Bay of Bengal (Kala Pani)

Indian Ocean (Kala Pani)

Atlantic Ocean (Kala Pani)

Caribbean Sea (Kala Pani)

Berbice River (Kala Pani)

Gulf of Paria (Kala Pani)


Lake Ontario (Kala Pani)

The Thames (Kala Pani)

Rio Manzanares (Kala Pani)

La Seine (Kala Pani)

Potomac River (Kala Pani)

Hudson River (Kala Pani)

The mantra begins with Gosine’s voice, and during the last iteration of the chant, the timbre of artist Lorraine O’Grady’s vocals enters, encapsulating the knowledge of her eighty years and providing a powerful reverberation of time. While this occurs, a series of images of black and brown bodies standing in front of a backdrop of cane fields is projected overhead, subtly underscoring a creolized experience. In one of the jars, (labelled La Seine), Gosine places flowers, emblematic of puja (Hindu prayer) rituals, but also symbolizing his long-lasting relationship with a French man, and the significance of the relationship’s end. Here he credits O’Grady as a kindred spirit and mentor, teaching him to have the courage to invoke the personal (“the desperation of heart break”), within the contours of community experiences. Although, as Gosine observes, in many ways these are universal experiences—we all feel love and desire—emotions can also be a confrontation with our histories. Others may empathize; he says: “You work hard, make sacrifices. Your servitude becomes who you are; it permeates the personal space.”

photoAndil Gosine. “Memory Anchors.” 2013. Embroidered gold and white cotton on white paper.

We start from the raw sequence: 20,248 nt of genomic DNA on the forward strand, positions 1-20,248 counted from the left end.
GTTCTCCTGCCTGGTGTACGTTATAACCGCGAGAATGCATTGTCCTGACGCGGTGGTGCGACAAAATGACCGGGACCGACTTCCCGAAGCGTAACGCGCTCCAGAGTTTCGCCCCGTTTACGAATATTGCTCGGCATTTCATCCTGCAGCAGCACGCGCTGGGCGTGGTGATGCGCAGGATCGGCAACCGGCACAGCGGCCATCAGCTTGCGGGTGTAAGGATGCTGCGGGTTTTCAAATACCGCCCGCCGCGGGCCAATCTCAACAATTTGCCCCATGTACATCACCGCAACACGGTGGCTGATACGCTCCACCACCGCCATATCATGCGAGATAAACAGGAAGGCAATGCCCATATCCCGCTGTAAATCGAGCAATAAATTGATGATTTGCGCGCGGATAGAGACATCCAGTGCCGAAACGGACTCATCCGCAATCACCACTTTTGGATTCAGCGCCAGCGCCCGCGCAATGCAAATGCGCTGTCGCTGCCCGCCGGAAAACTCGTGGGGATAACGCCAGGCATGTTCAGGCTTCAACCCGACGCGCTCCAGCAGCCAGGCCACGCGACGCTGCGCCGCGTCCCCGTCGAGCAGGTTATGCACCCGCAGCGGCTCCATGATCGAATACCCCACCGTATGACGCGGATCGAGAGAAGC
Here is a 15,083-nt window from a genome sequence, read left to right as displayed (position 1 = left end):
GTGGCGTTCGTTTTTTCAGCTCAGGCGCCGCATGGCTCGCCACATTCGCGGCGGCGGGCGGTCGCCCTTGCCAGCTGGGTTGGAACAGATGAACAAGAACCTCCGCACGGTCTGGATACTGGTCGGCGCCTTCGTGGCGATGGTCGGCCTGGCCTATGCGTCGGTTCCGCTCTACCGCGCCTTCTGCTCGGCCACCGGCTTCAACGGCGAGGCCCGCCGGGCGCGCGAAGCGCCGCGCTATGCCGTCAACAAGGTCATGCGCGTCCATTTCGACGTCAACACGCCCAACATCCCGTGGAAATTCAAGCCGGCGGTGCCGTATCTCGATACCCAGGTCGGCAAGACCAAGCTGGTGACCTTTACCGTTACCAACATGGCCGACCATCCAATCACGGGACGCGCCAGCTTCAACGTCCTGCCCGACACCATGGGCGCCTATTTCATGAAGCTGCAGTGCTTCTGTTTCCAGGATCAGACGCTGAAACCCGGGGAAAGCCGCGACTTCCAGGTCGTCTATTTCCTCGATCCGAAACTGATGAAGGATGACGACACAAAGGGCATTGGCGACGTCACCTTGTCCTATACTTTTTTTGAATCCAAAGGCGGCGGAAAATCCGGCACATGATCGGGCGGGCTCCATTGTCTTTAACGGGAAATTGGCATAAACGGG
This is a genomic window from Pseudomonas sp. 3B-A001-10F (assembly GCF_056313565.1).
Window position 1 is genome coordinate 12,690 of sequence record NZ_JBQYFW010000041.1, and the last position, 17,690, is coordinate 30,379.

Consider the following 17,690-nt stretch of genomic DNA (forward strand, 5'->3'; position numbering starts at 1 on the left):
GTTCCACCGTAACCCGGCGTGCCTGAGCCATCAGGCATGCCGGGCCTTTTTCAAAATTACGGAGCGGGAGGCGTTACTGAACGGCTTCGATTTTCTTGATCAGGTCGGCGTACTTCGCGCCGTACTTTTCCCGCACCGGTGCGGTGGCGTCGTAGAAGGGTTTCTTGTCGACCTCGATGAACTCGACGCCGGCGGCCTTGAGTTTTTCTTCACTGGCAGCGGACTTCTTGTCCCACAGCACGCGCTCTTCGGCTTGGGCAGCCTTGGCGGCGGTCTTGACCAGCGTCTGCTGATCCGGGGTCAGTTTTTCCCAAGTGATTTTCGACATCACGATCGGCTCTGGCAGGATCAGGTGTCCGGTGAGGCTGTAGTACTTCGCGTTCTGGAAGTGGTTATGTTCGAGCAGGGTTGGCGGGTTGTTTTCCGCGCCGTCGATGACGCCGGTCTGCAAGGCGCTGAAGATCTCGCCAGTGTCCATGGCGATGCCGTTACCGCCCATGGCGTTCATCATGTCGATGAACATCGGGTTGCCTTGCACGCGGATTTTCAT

Accompanying the performance, Gosine has designed an anchor, based on a tattoo worn by his Ahji  (grandmother), a memory of ocean crossing engraved on the body. He reproduced multiple embroidered copies in gold thread, with each anchor representing a voyage (one anchor per each indenture ship that sailed, its name underneath). Rivers are also invoked in the names of ships (e.g., The Foyle, a river in Scotland; The Chenab, a river in India; The Howrah, a bridge over the Hooghly River). Collectively the ships represent indentured migrancy, the vessels which carried ancestors to the region. Personally, each individual ship holds meaning as a genealogy. Kinship ties (jahaji bhai and bahin) refer to brothers and sisters of the ship, those whose travels were contained in the same vessel and are now linked by memory.

Through the mason jars, we are confronted with deliberately depersonalized objects, abstractions of archival photos or ship names written on our ancestors’ emigration passes. Mason jars are common household objects, now commodified into “retro cool” (found in the trendy bars of New York and Toronto). Our communities of origin may not collectively be free of back-breaking labor, but here in the diaspora we can knowingly access these props of faux downward mobility. But we risk forgetting the past. This is why, when Gosine claims these functional jars (similar to the one his Ahja kept, filled with Ganges holy water), he is compelled to create a re-labelled identity, assigned meaning by that which is most meaningful to him. He is best by the water, symbolized by the tulips in La Seine. It is an identity that flows from the past, but is also fluid. Although crossing the kala pani has been interpreted as a traumatic rupture, in Gosine’s art, we see the subtleties that extends the personal, interwoven with a transoceanic past. In other words, his work becomes a confrontation—and meditation—with how we can make memory meaningful to each of us.


1. Torabully, Khal. “The Coolies’ Odyssey,” The Unesco Courier, Paris, October 1996, p. 13.

Nalini MohabirNalini Mohabir is a postdoctoral researcher at York University, whose scholarly, personal, and ancestral journeys are entwined with the (Indo-)Caribbean diaspora.